Only the best from Northern Ireland will secure ninth place at Netball World Cup: Ryan
Northern Ireland head coach Dan Ryan will be demanding full intensity from his team right from the off in this afternoon's ninth place play-off at the Netball World Cup in Liverpool.
The Warriors take on Trinidad & Tobago (5.15pm) knowing they must perform for the full hour if they are to finish this campaign on a winning note.
Since coming third in a tough group containing South Africa and Jamaica, Trinidad have only lost narrowly to sixth seeds Uganda, fought hard against England and drawn with Scotland.
Ryan is well aware that blowing hot and cold like they did in Thursday morning's 46-43 victory over Barbados won't be enough for his side against a strong Trinidad team.
"It was a really ugly game and a scrappy performance from us, though Barbados did come out with real intent and played well," reflected Ryan.
"We struggled to get into the game early and made a lot of sloppy errors that were really frustrating to watch, so we'll definitely need to be better in this play-off match. At times the team were in cruise control, looking like they were in slow motion, not punching onto the ball or showing the intensity in defence required at this level.
"When we had to step up and turn it on we did, with big intercepts as always from Caroline O'Hanlon and some beautiful shooting from Noleen Armstrong.
"I was happy with the win but it could have been a more convincing victory if we'd hit the levels the players are capable of from the first whistle.
"In these tournaments you must maintain intensity throughout games and we need to become more clinical and not keep making the same mistakes, for they'll get punished."
A tough task-master he may be, but the Aussie is proud of how his players have reacted to the deep disappointment of failing to hit the heights they had hoped to.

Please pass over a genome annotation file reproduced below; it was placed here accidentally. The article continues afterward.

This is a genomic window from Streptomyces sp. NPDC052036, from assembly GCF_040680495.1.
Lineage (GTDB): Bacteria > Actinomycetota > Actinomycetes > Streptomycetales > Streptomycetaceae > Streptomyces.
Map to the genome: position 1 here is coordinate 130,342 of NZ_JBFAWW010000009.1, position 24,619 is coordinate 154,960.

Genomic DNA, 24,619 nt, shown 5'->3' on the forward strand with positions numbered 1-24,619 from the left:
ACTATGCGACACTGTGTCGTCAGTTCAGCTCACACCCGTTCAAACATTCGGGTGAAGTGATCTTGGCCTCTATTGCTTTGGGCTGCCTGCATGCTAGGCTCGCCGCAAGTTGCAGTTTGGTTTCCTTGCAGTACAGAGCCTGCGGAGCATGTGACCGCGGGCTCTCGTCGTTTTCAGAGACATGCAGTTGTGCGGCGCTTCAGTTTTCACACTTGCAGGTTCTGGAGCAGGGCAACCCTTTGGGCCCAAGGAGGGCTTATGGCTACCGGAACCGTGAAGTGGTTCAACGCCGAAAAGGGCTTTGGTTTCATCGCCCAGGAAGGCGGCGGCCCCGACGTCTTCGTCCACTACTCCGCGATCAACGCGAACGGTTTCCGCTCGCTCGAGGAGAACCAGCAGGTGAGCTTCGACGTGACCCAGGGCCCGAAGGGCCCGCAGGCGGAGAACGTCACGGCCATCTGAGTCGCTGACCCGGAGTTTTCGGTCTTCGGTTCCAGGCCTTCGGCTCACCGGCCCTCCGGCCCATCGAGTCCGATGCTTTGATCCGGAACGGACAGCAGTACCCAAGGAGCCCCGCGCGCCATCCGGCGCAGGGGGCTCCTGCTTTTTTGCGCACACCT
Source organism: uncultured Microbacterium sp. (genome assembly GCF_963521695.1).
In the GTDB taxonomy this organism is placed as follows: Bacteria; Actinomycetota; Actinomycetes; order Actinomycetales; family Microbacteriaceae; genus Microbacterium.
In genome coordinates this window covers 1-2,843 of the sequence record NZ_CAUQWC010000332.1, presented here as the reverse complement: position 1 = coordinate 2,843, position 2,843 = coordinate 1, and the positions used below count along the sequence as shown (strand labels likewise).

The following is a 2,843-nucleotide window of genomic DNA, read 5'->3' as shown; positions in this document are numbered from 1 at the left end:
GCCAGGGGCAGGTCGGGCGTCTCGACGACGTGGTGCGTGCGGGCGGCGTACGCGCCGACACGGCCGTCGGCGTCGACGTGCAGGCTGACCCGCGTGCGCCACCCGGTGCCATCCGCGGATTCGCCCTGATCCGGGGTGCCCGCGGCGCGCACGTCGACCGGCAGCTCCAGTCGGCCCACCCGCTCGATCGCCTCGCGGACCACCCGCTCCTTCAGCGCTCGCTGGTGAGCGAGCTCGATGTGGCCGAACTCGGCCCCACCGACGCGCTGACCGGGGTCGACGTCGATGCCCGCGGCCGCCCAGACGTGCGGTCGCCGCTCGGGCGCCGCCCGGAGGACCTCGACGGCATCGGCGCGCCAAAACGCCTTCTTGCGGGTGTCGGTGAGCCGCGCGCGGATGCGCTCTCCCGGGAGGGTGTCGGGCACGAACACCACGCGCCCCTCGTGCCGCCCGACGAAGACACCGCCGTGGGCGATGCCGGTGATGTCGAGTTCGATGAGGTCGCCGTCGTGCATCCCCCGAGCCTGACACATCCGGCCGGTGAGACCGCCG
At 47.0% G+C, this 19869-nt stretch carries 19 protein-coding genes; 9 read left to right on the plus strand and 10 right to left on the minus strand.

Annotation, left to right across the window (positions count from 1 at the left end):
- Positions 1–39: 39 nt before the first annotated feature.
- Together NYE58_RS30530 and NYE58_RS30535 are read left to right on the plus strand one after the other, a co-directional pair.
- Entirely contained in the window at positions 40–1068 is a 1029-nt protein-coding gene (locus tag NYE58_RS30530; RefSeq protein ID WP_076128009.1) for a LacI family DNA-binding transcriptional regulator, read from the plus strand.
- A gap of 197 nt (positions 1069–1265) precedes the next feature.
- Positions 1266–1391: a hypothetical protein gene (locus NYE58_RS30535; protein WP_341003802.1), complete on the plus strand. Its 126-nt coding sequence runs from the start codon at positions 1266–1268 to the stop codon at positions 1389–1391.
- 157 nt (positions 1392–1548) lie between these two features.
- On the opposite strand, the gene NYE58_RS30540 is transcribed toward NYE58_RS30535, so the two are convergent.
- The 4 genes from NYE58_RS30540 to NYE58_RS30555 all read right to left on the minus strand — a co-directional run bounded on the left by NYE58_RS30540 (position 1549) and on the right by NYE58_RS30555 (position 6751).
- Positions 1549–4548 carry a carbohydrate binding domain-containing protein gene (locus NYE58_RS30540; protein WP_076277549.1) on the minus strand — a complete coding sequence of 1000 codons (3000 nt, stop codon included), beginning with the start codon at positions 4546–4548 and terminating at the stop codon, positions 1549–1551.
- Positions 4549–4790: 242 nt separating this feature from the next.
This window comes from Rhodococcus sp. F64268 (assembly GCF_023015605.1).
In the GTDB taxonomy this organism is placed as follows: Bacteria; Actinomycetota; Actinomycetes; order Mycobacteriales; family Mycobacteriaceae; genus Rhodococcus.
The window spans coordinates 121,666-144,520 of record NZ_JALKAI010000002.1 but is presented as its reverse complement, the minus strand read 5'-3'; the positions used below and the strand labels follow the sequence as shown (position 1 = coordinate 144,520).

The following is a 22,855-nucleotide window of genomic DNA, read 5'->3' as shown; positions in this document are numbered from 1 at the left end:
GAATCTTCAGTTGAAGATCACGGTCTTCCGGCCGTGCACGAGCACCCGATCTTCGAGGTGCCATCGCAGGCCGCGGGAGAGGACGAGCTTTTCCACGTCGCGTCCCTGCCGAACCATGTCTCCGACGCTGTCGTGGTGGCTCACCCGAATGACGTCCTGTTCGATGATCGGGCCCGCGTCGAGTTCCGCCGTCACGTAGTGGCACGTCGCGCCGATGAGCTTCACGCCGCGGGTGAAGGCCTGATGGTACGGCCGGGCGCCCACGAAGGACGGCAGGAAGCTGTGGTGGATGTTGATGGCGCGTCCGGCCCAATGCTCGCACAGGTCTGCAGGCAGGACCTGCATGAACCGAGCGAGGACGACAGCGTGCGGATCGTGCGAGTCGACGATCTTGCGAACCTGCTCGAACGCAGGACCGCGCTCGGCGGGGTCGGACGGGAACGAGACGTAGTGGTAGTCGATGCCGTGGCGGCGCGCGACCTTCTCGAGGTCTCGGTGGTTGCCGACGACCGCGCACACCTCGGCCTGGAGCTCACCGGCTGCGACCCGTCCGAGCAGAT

Northern Ireland arrived in Liverpool confident of emulating their top eight finishes at their last three major tournaments and ambitious to push higher.
Last Sunday's disastrous 51-49 defeat against the World Cup's surprise package Zimbabwe followed by an agonising 47-43 near miss against Malawi next morning were big blows.
"It's tough when you underachieve on original targets but they've picked themselves up well," said Ryan, whose side subsequently battled bravely against New Zealand before beating Barbados.
With world rankings determining qualification for Commonwealth Games and potentially affecting funding from Sport NI, placings certainly count at these tournaments.
Finishing ninth here would still be an achievement on what will be an emotional occasion with several stalwart Warriors set for their final appearance on the biggest stage.
Today's match will presumably bring the curtain down on a 16-year World Cup career for Singapore 2011 captain Armstrong, who answered an SOS to come out of international retirement for this tournament.
The 35-year-old answered her country's call when Lisa Bowman broke her ankle last month and nailed all but two of her 21 shots against Barbados.
√When Tracey Neville took over as England netball coach four years ago she set out ambitious plans to shatter the Antipodean dominance of the sport and deliver her nation's first world crown.
Neville now stands just two wins away from hitting her target as her team prepare to face New Zealand in the semi-final in Liverpool today amid the kind of atmosphere she admits she could scarcely have imagined.
A succession of 10,000-sell-out crowds have buffeted England through the tournament, including a dominant win over fellow contenders South Africa on Thursday that only served to fuel the fervour around the squad.
Neville said: "My dream was to have a stadium full of red and white and I've never had it in my life, but now we have 10,000 people in the stadium and they are absolutely amazing."
But England will need all the help they can get against the Silver Ferns, who proved in their single-basket defeat to favourites Australia on Thursday that they have emphatically recovered from the misery of missing out on a Commonwealth Games medal for the first time last year.